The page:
Category Archives: Minority Languages

Why Dictionaries Matter in Bible Translation

Here’s a disclaimer:
I first came to Nigeria in 2001 on a short term trip to help people finish off a dictionary as part of a Bible translation project. I thought that might be the last of my dictionary-making, but even though it’s not really my job now I reluctantly find myself drawn back to it.

Bible translation projects require a good foundation of linguistics to work out a decent writing system and to help writers stay as faithful as possible to the natural grammar of the language whilst staying as faithful as possible to the meaning of the biblical text. Along the way some translators and advisors collect words into a dictionary. Most are never completed, never published. Some Bible translators eventually get round to working on a dictionary after the Bible has been published. Well surely that priority is right for a Bible translator, isn’t it? Yes and no, but mostly no, I reply. Continue reading Why Dictionaries Matter in Bible Translation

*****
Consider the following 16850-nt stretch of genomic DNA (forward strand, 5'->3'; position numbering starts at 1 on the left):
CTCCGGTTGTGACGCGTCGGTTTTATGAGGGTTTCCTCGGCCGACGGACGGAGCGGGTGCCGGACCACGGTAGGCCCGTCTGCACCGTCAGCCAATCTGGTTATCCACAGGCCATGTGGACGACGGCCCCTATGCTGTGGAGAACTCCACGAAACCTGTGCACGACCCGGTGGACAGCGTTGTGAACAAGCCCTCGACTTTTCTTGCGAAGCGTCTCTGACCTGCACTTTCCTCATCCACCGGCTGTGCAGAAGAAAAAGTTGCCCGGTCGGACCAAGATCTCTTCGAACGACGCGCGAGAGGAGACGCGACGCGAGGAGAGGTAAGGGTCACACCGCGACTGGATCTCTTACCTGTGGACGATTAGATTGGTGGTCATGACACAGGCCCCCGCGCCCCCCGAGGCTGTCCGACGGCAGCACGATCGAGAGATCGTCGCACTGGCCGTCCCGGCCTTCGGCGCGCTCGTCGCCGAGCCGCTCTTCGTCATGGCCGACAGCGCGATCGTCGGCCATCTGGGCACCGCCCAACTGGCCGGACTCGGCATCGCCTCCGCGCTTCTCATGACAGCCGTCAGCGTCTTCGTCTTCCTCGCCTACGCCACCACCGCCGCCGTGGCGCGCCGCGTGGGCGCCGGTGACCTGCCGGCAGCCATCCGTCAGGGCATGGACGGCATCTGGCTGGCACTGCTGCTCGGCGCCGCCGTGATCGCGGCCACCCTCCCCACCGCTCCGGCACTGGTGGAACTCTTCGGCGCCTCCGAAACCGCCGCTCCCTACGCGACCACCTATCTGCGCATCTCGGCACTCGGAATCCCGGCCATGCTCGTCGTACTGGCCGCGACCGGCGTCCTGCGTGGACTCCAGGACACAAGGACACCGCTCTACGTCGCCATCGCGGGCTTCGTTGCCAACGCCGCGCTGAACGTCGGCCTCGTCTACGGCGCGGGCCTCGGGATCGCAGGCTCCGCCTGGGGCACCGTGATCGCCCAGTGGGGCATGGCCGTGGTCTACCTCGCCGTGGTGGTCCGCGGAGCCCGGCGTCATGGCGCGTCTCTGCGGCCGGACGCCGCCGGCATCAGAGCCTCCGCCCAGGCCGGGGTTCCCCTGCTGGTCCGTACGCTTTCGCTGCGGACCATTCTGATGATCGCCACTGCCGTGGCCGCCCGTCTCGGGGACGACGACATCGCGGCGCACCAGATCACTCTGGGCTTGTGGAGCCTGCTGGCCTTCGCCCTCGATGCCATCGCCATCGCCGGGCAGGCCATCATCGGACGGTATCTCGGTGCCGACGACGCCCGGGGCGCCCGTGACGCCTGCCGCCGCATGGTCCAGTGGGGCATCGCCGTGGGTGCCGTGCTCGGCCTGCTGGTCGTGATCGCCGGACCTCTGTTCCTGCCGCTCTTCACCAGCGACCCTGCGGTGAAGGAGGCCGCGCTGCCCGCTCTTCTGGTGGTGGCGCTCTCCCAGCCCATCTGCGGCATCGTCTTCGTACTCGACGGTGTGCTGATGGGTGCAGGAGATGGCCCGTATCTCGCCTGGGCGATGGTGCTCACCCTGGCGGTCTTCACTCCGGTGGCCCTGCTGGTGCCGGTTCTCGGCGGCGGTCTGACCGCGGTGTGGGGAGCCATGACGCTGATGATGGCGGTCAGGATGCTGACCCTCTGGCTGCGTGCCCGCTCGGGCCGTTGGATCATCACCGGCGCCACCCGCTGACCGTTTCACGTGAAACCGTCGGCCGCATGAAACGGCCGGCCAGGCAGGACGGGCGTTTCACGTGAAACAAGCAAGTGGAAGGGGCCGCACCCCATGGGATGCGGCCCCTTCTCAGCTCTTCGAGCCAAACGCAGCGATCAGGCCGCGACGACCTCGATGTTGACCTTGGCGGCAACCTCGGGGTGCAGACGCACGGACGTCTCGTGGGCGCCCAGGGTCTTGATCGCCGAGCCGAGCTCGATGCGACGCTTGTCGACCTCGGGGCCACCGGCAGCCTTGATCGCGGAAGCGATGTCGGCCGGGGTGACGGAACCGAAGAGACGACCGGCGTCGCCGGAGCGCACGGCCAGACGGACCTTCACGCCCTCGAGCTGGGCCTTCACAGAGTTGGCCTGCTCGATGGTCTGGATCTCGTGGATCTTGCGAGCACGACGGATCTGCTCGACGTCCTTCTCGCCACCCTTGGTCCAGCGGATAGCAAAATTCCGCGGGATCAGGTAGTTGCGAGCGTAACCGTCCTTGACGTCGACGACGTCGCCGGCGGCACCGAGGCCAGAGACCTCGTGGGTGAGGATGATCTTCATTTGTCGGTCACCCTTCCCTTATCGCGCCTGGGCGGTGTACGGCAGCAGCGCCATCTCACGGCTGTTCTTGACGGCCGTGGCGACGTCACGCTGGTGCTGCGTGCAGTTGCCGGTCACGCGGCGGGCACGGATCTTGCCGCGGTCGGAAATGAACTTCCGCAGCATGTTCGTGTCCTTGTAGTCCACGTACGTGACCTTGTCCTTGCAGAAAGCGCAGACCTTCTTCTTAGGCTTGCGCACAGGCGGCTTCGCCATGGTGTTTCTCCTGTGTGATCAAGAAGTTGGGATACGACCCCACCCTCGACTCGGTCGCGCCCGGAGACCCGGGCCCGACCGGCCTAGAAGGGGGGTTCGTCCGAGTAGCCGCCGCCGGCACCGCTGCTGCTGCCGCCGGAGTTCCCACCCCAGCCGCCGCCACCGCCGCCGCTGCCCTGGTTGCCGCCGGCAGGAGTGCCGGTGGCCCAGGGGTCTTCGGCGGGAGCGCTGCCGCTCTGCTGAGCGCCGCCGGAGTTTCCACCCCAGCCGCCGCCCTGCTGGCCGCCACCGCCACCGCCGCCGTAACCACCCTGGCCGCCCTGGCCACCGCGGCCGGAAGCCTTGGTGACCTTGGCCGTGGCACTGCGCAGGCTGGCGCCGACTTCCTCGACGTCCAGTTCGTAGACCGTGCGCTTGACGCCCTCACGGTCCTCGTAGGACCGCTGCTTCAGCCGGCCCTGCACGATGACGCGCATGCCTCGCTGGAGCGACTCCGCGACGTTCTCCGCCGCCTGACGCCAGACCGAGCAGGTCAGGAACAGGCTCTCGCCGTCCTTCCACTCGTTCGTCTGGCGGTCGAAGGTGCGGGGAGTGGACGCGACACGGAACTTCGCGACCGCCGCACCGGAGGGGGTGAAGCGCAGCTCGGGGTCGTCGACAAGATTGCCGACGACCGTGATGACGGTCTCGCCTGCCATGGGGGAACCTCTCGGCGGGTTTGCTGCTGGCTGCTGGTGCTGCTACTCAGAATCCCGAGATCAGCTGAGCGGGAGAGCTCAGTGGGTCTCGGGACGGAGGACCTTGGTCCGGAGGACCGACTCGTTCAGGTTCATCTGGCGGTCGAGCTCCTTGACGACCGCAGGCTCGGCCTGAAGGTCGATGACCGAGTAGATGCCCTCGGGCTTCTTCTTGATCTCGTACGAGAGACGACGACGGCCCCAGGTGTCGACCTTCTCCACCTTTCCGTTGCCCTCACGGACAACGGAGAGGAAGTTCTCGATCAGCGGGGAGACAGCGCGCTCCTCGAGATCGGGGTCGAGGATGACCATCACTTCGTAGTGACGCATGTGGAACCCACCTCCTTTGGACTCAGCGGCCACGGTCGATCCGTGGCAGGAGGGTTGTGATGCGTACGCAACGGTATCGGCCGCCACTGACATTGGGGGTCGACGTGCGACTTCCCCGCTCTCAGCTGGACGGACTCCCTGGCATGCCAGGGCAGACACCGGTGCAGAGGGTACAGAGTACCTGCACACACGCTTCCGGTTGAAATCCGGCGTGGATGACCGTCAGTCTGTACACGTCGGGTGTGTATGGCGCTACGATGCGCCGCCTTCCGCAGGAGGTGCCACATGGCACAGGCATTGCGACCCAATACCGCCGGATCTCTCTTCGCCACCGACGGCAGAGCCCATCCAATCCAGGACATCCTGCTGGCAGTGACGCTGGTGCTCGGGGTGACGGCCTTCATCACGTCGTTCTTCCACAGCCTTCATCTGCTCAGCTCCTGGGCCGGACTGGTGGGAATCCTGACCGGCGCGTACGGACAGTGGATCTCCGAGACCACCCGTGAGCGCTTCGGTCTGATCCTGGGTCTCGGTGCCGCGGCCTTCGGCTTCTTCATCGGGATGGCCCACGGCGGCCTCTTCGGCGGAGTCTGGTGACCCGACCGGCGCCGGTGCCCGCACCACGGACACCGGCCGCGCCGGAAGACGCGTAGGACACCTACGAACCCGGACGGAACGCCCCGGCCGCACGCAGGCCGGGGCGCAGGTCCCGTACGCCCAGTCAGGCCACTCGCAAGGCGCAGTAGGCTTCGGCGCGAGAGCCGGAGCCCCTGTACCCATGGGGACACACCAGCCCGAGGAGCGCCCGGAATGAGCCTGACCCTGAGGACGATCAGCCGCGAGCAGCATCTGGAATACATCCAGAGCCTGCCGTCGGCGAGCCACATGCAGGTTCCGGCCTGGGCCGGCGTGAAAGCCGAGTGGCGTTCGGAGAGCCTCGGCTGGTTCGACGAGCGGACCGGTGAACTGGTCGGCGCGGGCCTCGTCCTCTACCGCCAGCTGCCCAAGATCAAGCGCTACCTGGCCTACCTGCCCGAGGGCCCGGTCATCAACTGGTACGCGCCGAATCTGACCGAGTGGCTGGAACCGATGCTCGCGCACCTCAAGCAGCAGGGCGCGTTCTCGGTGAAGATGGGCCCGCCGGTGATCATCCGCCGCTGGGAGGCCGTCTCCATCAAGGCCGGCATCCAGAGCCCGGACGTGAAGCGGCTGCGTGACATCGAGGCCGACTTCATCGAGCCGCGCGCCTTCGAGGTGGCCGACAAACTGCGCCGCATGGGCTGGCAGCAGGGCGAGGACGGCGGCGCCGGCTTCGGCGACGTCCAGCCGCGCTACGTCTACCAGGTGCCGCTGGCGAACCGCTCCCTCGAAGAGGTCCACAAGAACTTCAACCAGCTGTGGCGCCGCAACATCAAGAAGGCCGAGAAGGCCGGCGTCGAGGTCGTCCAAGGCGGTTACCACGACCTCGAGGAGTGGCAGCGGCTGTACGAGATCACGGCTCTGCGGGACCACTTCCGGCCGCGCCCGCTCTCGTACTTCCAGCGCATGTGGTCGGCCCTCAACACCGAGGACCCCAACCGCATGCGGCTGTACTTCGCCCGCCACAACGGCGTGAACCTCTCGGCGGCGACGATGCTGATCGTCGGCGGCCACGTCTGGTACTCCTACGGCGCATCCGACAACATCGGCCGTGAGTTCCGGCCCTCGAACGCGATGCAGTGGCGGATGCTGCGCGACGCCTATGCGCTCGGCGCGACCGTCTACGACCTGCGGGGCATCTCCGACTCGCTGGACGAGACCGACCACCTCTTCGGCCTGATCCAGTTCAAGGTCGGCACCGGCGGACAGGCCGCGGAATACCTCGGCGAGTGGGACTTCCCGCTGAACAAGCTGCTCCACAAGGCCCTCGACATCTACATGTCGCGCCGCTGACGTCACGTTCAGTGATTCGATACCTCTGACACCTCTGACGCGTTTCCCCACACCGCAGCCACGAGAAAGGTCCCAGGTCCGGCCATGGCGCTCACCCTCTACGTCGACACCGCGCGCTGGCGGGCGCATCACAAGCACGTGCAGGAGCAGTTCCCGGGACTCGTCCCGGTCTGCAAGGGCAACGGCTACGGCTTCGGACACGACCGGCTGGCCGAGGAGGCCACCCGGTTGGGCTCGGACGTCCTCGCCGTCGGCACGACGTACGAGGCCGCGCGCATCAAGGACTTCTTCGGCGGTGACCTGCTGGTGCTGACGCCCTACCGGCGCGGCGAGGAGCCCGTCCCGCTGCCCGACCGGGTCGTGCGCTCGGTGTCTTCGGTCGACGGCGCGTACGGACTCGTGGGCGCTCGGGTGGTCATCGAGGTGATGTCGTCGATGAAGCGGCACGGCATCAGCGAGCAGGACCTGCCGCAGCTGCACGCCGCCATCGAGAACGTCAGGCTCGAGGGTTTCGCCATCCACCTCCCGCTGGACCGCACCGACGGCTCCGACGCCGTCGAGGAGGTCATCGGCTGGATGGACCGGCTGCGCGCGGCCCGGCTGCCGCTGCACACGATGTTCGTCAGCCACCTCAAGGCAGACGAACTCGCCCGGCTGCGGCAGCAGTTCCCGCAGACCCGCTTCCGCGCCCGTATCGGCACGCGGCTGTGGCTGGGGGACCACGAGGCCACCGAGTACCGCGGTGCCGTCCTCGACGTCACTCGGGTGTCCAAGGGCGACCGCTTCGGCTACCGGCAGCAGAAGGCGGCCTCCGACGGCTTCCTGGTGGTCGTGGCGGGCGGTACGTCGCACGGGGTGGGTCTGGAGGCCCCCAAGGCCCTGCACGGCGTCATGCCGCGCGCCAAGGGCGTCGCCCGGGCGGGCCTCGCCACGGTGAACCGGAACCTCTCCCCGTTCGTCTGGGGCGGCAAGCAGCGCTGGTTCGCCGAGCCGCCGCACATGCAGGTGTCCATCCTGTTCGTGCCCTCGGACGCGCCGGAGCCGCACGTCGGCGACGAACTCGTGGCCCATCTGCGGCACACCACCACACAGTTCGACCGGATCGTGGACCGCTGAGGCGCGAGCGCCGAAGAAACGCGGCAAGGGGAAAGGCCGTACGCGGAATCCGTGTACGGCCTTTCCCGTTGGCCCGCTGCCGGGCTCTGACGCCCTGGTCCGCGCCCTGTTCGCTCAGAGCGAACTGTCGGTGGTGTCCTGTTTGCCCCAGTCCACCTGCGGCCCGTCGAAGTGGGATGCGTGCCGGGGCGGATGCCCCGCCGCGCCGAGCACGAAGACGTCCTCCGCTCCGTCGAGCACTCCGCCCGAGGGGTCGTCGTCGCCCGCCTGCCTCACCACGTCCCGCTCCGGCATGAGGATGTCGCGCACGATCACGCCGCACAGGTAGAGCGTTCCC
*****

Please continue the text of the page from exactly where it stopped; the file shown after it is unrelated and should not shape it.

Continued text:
WeSay: Dictionary-Making For New Linguists

There is a fantastic program called WeSay for facilitating dictionary development. It’s particularly aimed at helping people gather and describe words in their own language even without strong computer experience or traditional linguistic training. It doesn’t replace analysis tools like FieldWorks, but presents a complementary approach and is interoperable. Where Fieldworks lets you document a word at a time completely, or organise lists of all your entries in whatever way you like for analysis, WeSay concentrates on doing one kind of task at a time, whether gathering words, adding meanings, adding example sentences, etc. One particularly exciting feature is that as many computers as you want can work on the same database and merge changes together. This – combined with the fact it has the Semantic Domains/DDP4 list of questions built-in – makes WeSay the best way of facilitating Rapid Word Collection, by far. Continue reading WeSay: Dictionary-Making For New Linguists